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Data Model-Driven Management

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Provides a wide-angle perspective on the requirements for network management and automation, as well as the layers and components of the solution.

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This chapter is from the book

This chapter covers

  • The operator requirements, leading to the NETCONF and YANG specifications

  • YANG as a data modeling language

  • The data model properties and types

  • The different encodings (XML, JSON, and so on) and protocols (NETCONF, RESTCONF, and so on)

  • The server and client architecture

  • The datastore concept

  • Code rendering from data model–driven management

  • A real-life service scenario, putting all the pieces together

This chapter describes the architecture behind data model–driven management and covers high-level concepts with a minimum of technical detail. Occasionally, specific points are made or examples are given that contain concepts that have not yet been explained. Don’t fret. Chapter 3, “YANG Explained,” and Chapter 4, “NETCONF, RESTCONF, and gNMI Explained,” clarify it all. At the end of the chapter, you will understand the data model–driven management reference model and how all the different building blocks fit together.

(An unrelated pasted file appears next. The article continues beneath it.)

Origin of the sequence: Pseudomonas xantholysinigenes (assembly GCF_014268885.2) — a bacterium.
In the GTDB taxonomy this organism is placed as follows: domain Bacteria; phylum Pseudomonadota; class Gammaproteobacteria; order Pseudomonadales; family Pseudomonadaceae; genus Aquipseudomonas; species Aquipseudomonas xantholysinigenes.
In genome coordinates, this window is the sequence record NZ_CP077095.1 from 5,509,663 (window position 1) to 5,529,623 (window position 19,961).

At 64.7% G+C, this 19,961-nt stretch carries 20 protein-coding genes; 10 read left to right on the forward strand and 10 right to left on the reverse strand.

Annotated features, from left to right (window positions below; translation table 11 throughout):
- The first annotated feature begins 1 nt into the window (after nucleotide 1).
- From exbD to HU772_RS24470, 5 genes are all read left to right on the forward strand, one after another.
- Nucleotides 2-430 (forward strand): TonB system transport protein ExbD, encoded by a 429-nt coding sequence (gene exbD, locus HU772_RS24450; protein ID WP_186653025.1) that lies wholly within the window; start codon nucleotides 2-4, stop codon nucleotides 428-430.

The Beginning: A New Set of Requirements

During a workshop organized in 2002 between network operators and protocol developers, the operators voiced their opinion that the developments in IETF did not really address the requirements for network management. The “Overview of the 2002 IAB Network Management Workshop” (RFC 3535) documented the outcomes of this dialog to guide the IETF focus on future work regarding network management.

The workshop identified a list of relevant technologies (available or under active development) with their strengths and weaknesses. Among others, Simple Network Management Protocol (SNMP) and the command-line interface (CLI) were covered. As mentioned in Chapter 1, “The Network Management World Must Change: Why Should You Care?”, the SNMP protocol is not well adapted to be used for configuration but is well suited for monitoring, whereas the CLI is a very fragile application programming interface (API). Since no published material at the time clearly documented the collective requirements of the operators, they were asked to identify their needs not sufficiently addressed in standards. The results produced during the breakout session resulted in the following list of operator requirements (quoted from RFC 3535):

The output of this workshop focused on current problems. The observations were reasonable and straightforward, including the need for transactions, rollback, low implementation costs, and the ability to save and restore the device’s configuration data. Many of the observations give insight into the problems operators were having with existing network management solutions, such as the lack of full coverage of device capabilities and the ability to distinguish between configuration data and other types of data.